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**Basic Question 1 of 7**

Justin is trying to estimate the leading P/E multiple of IBM. The current stock price is $86.2. Justin gathers the following data from the company's financial statements:

IBM's current fiscal year ends in December 2002. The expected EPS for the 4th quarter of 2002 and the next fiscal year are $0.48 and $3.66, respectively. The leading P/E of IBM is ______.

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**User Contributed Comments**
11

User |
Comment |
---|---|

prabhur08 |
If we assume that today is December 31, 2002 then the answer is correct i.e. leading PE is Current Price / Fiscal 2003 earnings. However the question says that the expected EPS for Q4 2002 is $0.48 So the leading P/E should include Q4 2002 earnings + 3 Quarters of Earnings for 2003 (if today is September 30, 2002) So there is insufficient information to answer the question. |

tim2 |
When you see forward PEs quoted they are usually just the price divided by the estimate for the next year. There's not that much point trying to break it down by quarters as the figures are all just rough estimates that are going to be wrong anyway |

tarun2106 |
thats not really true. If you are in the begining of say Q2, then you would probabily see the next 4 Quarters earnings rather than next Fiscal. |

Nando1 |
I agree with prabhur. One can use either the forecasted earnings for the next 12 months OR the next full-year fiscal period. Therefore, the answer could be 26.73 or 23.55 depending on the method used. |

michlam14 |
i dont even understand what that table is meant for, and for what period it is meant to represent |

johntan1979 |
Table is not needed to calculate leading P/E. All you need is current price of the share and expected EPS for next fiscal year. |

gill15 |
It explicitly says in the notes you can use the NEXT four quarters OR the NEXT fiscal year. We dont have the next four quarters of information directly so choose other. |

HolzGe1 |
good point gill! |

CJPerugini |
Because Q-Q EPS is so volatile, shouldn't we break down EPS growth on a year over year quarterly basis? From that we can forecast 2003Q4 EPS, then determine YOY EPS by (2003 EPS - 2003Q4 EPS + 2002Q4 EPS). |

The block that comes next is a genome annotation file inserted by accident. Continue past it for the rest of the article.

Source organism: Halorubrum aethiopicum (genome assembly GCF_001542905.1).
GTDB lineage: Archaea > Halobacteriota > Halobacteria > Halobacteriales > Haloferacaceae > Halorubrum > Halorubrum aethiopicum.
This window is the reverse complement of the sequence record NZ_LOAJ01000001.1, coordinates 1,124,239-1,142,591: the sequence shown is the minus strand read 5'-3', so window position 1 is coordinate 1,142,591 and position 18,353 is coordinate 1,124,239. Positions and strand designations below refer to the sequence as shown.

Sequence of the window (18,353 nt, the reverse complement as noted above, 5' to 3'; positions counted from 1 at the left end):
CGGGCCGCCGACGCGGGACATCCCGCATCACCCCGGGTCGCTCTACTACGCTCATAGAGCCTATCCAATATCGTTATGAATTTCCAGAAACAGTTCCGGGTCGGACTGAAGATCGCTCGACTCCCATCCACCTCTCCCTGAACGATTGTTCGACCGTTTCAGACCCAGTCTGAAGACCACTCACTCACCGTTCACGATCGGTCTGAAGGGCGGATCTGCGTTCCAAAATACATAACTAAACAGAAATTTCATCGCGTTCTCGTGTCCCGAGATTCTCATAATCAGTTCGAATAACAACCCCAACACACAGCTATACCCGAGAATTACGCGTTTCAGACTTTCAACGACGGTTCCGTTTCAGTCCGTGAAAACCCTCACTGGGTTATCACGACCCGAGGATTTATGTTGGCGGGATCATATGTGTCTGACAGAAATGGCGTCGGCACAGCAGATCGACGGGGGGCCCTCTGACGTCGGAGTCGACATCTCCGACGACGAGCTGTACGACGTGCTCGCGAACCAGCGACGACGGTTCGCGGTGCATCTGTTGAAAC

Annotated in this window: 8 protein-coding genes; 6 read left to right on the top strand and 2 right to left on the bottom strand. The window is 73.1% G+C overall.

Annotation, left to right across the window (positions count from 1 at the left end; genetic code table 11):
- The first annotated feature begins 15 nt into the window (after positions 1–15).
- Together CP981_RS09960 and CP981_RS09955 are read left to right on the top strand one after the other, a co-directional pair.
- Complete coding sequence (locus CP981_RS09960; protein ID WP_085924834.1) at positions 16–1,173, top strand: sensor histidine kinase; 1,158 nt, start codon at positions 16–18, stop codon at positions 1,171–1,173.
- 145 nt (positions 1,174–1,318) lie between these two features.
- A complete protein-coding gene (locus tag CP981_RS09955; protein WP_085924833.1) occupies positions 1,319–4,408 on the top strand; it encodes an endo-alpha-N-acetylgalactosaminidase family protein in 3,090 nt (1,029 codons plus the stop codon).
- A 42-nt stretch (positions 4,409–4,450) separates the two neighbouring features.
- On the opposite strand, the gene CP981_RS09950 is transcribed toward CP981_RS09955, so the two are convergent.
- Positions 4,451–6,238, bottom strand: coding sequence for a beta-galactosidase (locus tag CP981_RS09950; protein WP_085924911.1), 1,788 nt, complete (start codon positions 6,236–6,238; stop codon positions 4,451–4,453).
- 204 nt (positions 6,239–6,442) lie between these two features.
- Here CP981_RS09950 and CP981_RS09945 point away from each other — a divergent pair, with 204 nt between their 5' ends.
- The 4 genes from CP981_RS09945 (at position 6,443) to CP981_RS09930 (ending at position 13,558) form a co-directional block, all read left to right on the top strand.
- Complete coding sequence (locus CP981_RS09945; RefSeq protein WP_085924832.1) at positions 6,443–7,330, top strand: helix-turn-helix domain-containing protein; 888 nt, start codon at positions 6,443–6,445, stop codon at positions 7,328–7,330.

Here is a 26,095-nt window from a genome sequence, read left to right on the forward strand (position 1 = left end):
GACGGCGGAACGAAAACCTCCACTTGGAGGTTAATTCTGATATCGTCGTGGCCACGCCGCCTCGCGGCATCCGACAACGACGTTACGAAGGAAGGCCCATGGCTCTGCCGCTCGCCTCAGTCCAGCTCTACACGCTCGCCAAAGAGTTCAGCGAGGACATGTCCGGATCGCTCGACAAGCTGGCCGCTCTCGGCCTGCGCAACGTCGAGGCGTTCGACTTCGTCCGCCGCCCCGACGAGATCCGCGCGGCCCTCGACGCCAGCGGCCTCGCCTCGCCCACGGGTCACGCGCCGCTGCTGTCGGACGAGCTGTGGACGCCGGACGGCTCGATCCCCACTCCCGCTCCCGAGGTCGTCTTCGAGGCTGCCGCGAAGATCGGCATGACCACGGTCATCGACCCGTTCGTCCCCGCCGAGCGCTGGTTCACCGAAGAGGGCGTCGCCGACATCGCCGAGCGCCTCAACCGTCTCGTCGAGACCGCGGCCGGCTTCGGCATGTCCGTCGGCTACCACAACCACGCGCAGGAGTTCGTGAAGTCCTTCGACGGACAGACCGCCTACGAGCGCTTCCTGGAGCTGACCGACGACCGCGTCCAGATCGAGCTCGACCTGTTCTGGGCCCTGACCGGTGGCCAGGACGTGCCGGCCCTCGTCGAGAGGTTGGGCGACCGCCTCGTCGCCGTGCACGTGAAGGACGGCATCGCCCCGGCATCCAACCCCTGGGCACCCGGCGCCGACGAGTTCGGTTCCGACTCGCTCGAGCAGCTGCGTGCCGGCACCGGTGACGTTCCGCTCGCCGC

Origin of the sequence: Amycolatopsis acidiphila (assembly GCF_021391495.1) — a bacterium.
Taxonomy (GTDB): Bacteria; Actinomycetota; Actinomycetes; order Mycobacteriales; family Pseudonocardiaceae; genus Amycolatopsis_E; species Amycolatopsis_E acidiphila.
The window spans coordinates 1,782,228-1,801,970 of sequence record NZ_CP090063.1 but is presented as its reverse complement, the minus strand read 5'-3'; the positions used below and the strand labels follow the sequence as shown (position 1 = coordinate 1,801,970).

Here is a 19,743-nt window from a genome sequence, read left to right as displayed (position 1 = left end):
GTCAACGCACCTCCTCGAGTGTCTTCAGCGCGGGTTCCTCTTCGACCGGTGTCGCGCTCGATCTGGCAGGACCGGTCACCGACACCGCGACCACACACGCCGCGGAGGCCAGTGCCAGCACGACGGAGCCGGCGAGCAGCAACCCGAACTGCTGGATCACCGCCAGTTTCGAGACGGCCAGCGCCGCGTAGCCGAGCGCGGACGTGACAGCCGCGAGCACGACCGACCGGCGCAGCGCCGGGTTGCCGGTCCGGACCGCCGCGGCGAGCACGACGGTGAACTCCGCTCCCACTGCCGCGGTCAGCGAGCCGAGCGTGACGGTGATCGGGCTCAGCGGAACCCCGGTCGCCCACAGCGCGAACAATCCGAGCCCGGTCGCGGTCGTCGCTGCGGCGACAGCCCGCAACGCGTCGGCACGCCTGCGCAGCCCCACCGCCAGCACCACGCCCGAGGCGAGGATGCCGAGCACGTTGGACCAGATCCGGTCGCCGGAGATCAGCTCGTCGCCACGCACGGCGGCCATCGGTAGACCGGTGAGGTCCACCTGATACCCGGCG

jrojasut09 |
@gill you hit the nail on the head |

walterli |
This table lmao |

I was very pleased with your notes and question bank. I especially like the mock exams because it helped to pull everything together.

#### Martin Rockenfeldt

**Learning Outcome Statements**

calculate and interpret alternative price multiples and dividend yield;

calculate and interpret underlying earnings, explain methods of normalizing earnings per share (EPS), and calculate normalized EPS;

explain and justify the use of earnings yield (E/P);

describe fundamental factors that influence alternative price multiples and dividend yield;

calculate and interpret the justified price-to-earnings ratio (P/E), price-to-book ratio (P/B), and price-to-sales ratio (P/S) for a stock, based on forecasted fundamentals;

calculate and interpret a predicted P/E, given a cross-sectional regression on fundamentals, and explain limitations to the cross-sectional regression methodology;

evaluate a stock by the method of comparables and explain the importance of fundamentals in using the method of comparables;

calculate and interpret the P/E-to-growth ratio (PEG) and explain its use in relative valuation;

calculate and explain the use of price multiples in determining terminal value in a multistage discounted cash flow (DCF) model;

explain alternative definitions of cash flow used in price and enterprise value (EV) multiples and describe limitations of each definition;

calculate and interpret EV multiples and evaluate the use of EV/EBITDA;

*CFA® 2024 Level II Curriculum, Volume 4, Module 25.*